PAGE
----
Two serious security vulnerabilities have been discovered in the TrueCrypt encryption tool for Windows that could expose the user's data to attackers if exploited.
Even after being abandoned by its developers, TrueCrypt has been appearing in the news due to new vulnerabilities being discovered in the software from time to time. James Forshaw, a researcher from Google's 'Project Zero' team has found the latest pair of flaws in the software's code that could allow "privilege elevation", resulting in hackers getting complete access to user's data.
Last year, an audit of the Windows version of TrueCrypt was conducted to verify whether it contained any backdoors. The audit revealed a bunch of vulnerabilities in the software's code rated from low to medium. However, the latest security flaws are said to be of "critical" rating and were probably missed by the auditors due to the complex nature of Windows drivers as noted by Forshaw.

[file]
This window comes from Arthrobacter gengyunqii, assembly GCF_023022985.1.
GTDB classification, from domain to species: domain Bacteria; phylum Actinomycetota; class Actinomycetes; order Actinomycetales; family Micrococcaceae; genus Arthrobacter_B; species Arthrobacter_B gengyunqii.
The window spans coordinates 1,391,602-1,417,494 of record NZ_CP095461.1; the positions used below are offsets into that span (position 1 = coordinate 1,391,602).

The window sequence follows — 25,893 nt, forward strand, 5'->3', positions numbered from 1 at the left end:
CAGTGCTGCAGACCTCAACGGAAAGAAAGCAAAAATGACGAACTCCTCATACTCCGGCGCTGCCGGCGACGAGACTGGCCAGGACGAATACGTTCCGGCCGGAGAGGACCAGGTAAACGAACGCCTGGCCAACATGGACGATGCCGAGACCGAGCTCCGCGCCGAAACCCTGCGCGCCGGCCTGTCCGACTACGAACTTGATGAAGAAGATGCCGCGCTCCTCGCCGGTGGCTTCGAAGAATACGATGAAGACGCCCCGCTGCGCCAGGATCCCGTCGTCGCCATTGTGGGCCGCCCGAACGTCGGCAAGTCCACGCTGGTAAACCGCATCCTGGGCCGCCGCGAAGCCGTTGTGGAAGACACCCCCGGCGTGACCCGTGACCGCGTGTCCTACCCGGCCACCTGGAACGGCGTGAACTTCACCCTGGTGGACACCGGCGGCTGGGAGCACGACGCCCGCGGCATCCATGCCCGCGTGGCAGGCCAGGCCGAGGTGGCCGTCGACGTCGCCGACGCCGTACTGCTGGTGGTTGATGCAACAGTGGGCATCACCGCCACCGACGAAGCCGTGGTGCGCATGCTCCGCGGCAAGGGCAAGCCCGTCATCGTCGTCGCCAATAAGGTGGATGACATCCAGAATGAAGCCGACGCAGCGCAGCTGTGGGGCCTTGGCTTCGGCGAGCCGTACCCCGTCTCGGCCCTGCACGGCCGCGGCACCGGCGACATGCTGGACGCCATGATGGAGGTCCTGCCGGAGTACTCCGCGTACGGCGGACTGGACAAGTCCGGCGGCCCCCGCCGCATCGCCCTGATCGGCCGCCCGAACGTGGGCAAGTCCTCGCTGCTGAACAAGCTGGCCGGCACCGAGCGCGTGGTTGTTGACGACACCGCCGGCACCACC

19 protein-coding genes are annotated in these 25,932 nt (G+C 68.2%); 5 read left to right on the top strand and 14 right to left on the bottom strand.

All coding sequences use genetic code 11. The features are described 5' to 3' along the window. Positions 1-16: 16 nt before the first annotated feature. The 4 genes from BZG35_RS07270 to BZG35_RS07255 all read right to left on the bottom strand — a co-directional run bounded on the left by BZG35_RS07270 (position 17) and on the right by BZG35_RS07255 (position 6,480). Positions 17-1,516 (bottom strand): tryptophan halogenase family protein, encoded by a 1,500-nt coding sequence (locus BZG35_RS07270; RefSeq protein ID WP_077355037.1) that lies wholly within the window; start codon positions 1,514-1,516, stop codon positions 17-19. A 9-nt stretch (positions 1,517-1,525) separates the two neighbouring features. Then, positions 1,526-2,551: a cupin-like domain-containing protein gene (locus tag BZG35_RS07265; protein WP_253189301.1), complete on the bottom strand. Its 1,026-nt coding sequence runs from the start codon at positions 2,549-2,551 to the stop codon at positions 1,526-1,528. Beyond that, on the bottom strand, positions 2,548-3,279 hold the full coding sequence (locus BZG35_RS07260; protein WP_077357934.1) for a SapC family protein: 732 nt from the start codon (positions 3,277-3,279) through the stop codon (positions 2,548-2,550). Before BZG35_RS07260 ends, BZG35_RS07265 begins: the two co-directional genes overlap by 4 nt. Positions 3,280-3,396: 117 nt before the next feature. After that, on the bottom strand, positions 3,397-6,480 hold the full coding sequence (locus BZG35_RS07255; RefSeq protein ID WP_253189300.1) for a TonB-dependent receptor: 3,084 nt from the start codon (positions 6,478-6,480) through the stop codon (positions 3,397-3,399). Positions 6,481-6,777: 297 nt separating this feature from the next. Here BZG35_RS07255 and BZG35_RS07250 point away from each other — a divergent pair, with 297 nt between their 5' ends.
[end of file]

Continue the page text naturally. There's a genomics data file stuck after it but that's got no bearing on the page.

Veracrypt, a fork of TrueCrypt, has been patched against the vulnerabilities. However, the flaws haven't been disclosed by Forshaw as he prefers to wait for a week after a patch has been released to reveal them.
Users who are still using TrueCrypt or an unsupported variant of the software should move to a reliable tool soon, as there is no telling how many more vulnerabilities will be discovered in the software in the future.